Leaders of Turkmenistan, Afghanistan, Pakistan and India during a ceremony in the Turkmen desert broke ground Sunday on a major pipeline that could help ease energy deficits in South Asia.
Most Asia markets sank again Friday at the end of a painful week for global equities defined by an oil rout that analysts warn could continue for some time.
A sense of unease spread across Asian stock exchanges Thursday with investors spooked by the sharp sell-off in oil sending regional markets lower.
The East Asia Pacific region is aging at a faster rate than any other place in history, the World Bank warned Wednesday, a demographic shift likely to cramp public services and economic growth.
Asian markets tumbled Friday, in line with a global sell-off, while the euro held most of its earlier gains after the European Central Bank's revised economic stimulus measures came up short.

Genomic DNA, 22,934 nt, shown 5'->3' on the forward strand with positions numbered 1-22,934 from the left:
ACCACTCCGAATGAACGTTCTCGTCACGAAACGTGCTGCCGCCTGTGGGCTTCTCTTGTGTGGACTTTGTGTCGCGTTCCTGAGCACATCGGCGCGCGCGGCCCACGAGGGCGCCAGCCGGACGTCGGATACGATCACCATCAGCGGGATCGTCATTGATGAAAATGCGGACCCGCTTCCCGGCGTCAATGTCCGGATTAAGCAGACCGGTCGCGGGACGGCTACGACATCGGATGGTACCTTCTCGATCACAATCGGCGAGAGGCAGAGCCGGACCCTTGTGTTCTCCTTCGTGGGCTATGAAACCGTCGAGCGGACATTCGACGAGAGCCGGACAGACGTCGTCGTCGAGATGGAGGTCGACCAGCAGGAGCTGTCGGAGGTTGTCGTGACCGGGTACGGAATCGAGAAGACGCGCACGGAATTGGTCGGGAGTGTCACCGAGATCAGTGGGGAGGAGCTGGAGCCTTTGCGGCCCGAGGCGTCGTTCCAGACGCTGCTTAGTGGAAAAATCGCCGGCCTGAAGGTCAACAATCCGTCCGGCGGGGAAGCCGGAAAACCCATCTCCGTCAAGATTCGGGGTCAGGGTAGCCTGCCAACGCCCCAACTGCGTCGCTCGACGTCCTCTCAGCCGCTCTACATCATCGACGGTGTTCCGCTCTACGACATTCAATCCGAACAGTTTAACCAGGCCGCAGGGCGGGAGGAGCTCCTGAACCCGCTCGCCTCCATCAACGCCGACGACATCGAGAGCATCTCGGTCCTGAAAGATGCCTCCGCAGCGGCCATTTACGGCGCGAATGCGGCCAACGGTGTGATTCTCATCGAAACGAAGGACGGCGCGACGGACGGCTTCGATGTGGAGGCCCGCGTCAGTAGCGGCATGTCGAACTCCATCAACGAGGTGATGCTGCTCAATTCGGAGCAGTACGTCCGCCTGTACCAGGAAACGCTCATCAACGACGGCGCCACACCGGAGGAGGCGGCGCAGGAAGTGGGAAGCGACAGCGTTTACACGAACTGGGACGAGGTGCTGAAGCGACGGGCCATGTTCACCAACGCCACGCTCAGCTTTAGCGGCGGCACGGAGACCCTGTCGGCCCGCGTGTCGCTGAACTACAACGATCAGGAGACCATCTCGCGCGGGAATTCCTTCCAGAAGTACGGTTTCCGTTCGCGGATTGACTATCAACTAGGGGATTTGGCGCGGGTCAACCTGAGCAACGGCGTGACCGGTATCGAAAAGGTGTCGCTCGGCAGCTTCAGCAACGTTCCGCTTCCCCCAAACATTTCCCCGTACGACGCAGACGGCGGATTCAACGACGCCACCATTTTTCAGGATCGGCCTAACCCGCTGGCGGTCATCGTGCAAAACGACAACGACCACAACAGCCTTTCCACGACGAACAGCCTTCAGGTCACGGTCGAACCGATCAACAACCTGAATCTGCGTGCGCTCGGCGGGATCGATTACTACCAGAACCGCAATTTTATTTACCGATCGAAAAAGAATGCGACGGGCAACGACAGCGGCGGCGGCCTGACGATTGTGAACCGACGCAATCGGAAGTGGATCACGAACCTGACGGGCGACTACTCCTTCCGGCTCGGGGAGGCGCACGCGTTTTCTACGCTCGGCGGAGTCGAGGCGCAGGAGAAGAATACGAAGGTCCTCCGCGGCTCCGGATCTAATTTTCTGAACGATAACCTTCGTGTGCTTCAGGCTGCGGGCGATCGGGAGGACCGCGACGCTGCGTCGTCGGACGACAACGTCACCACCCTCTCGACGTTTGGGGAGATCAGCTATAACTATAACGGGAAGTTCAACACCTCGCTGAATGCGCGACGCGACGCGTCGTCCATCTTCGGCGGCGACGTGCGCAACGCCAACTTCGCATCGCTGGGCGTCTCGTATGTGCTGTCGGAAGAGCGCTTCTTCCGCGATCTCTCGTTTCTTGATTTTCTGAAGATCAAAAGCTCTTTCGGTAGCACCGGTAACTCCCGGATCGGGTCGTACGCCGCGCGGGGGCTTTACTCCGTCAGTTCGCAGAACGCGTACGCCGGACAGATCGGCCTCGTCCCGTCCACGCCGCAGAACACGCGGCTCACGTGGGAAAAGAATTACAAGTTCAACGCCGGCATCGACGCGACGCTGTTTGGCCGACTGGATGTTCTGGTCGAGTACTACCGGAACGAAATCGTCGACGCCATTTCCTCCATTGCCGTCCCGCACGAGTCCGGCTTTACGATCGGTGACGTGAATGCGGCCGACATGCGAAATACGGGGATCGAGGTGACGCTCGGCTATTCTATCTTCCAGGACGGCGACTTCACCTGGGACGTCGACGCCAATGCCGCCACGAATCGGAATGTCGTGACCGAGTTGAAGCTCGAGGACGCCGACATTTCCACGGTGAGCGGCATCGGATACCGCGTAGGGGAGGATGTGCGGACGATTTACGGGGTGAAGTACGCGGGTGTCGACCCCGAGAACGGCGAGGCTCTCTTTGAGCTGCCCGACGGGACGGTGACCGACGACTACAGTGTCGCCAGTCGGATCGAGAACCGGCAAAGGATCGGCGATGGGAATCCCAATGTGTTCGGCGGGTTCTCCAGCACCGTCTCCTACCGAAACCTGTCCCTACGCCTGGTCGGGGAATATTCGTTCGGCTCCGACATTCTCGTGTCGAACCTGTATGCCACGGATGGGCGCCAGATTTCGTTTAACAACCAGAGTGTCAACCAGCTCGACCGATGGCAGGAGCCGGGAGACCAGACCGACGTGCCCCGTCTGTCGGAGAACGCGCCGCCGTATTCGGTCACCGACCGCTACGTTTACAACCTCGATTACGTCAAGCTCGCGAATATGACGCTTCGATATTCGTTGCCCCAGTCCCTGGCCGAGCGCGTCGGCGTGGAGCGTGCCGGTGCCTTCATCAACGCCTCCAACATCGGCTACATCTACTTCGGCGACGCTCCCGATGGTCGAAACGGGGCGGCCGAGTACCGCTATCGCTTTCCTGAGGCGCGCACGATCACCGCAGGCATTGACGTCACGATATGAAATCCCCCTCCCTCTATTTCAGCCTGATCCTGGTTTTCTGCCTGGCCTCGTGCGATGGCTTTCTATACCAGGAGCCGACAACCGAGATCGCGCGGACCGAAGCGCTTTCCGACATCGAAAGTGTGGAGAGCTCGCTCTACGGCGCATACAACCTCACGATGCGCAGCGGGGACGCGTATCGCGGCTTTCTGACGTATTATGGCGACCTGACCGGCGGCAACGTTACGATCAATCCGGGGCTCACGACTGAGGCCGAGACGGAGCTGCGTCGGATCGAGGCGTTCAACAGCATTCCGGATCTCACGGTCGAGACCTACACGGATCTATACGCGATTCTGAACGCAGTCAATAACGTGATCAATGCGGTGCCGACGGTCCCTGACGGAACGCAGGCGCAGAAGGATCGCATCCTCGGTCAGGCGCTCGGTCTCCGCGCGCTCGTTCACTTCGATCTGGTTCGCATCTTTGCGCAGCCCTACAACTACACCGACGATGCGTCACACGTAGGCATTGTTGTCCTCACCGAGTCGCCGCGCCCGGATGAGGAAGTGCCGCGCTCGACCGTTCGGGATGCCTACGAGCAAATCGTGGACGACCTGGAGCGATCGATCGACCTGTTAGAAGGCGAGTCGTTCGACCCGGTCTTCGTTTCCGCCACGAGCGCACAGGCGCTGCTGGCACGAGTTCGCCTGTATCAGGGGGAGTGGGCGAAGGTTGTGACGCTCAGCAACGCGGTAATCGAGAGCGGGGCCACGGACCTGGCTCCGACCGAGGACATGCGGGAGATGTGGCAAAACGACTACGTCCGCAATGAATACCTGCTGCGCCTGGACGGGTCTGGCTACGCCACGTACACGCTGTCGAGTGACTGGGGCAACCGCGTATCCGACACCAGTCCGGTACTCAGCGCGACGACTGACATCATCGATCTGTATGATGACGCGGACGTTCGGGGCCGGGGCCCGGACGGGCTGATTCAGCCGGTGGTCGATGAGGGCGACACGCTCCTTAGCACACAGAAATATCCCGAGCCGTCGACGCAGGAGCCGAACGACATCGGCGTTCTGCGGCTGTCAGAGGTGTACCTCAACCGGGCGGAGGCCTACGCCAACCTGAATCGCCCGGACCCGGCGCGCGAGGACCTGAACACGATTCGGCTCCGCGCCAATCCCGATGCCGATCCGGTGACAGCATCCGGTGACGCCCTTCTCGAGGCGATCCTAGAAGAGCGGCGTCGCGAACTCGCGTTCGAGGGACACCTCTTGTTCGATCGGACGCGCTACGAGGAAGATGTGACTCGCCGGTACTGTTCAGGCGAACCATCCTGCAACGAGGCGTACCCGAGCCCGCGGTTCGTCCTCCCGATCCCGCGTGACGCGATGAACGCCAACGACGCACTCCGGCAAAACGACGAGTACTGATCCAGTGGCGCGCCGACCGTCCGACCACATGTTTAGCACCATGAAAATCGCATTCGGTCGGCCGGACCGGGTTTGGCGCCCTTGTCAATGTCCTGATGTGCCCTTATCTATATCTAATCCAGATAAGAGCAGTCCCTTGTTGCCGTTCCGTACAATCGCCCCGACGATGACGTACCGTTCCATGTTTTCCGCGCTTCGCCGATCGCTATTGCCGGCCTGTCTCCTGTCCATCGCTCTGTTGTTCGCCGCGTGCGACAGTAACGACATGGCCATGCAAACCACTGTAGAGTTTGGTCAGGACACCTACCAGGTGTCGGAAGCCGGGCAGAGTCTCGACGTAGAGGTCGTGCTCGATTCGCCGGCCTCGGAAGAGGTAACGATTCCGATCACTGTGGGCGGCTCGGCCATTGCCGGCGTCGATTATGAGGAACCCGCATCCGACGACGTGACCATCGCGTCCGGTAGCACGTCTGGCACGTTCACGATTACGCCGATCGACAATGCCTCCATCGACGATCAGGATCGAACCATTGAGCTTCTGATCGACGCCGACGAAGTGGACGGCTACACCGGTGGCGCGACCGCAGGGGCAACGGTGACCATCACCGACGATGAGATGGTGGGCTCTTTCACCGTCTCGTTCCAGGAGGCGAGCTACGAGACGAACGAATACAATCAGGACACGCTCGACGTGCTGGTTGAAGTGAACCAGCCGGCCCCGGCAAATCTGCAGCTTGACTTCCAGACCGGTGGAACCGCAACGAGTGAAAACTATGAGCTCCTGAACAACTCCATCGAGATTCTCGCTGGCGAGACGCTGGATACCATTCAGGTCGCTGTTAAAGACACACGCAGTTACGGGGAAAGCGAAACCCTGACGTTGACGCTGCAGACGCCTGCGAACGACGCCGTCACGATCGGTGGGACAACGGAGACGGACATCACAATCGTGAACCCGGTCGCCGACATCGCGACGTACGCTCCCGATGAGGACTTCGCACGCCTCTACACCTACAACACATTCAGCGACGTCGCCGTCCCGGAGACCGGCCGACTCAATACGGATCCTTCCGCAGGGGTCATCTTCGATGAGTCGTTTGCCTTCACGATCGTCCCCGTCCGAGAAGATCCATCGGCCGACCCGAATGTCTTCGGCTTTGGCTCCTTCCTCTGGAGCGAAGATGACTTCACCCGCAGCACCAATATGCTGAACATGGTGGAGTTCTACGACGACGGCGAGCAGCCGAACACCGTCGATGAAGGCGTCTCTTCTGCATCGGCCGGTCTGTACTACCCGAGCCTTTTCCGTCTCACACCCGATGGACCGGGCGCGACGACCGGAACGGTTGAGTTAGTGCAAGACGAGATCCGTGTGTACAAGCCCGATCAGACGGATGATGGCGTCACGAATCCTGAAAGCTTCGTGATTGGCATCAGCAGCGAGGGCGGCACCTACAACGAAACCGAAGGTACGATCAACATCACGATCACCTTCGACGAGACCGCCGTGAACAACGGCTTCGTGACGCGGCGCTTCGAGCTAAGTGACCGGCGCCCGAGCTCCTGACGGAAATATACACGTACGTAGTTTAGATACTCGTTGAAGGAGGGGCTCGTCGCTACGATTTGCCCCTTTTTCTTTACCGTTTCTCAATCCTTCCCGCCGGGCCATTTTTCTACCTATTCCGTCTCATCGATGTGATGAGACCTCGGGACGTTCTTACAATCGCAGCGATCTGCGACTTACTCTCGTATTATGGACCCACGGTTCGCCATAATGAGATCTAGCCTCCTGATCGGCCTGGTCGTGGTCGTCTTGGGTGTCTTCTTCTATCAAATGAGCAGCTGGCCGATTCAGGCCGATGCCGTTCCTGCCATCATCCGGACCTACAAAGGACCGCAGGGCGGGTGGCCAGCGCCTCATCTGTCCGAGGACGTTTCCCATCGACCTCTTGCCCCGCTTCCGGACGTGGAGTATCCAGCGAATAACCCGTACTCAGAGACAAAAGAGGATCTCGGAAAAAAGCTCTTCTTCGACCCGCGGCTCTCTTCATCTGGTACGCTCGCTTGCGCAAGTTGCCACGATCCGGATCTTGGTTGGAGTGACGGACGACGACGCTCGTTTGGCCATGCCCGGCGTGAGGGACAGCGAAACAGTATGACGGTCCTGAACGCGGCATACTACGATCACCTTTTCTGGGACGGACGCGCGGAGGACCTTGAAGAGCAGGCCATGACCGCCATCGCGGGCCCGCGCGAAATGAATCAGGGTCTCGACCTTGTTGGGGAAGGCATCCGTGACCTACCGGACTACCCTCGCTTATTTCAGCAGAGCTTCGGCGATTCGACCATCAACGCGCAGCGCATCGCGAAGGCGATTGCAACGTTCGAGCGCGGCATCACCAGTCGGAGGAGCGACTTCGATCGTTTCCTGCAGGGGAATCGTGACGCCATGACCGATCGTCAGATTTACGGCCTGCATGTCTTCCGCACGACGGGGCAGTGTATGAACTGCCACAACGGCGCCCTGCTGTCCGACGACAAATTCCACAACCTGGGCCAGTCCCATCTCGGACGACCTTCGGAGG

European shares rose and the euro weakened Thursday ahead of an expected ECB decision to increase stimulus. Asian markets mostly fell after the U.S. Federal Reserve chief indicated the central bank is on track for an interest rate hike this month.
World stock markets were mostly higher after improved Japanese data and as IMF inclusion of the yuan in its basket of major currencies raised confidence in China's progress toward financial liberalization.
Mainland China's stock markets were hit by another wave of volatility Monday after suffering their heaviest losses since the summer rout, while most other Asian markets started an eventful week on the defensive.
A plunge in mainland Chinese stocks dragged Asian markets down Friday after authorities launched a probe into several brokerages and profits at the country's industrial giants sank far more than expected.
Asian stock markets retreated Wednesday, with airlines taking a hit as dealers fret over increased geopolitical tensions following the downing of a Russian jet by Turkey.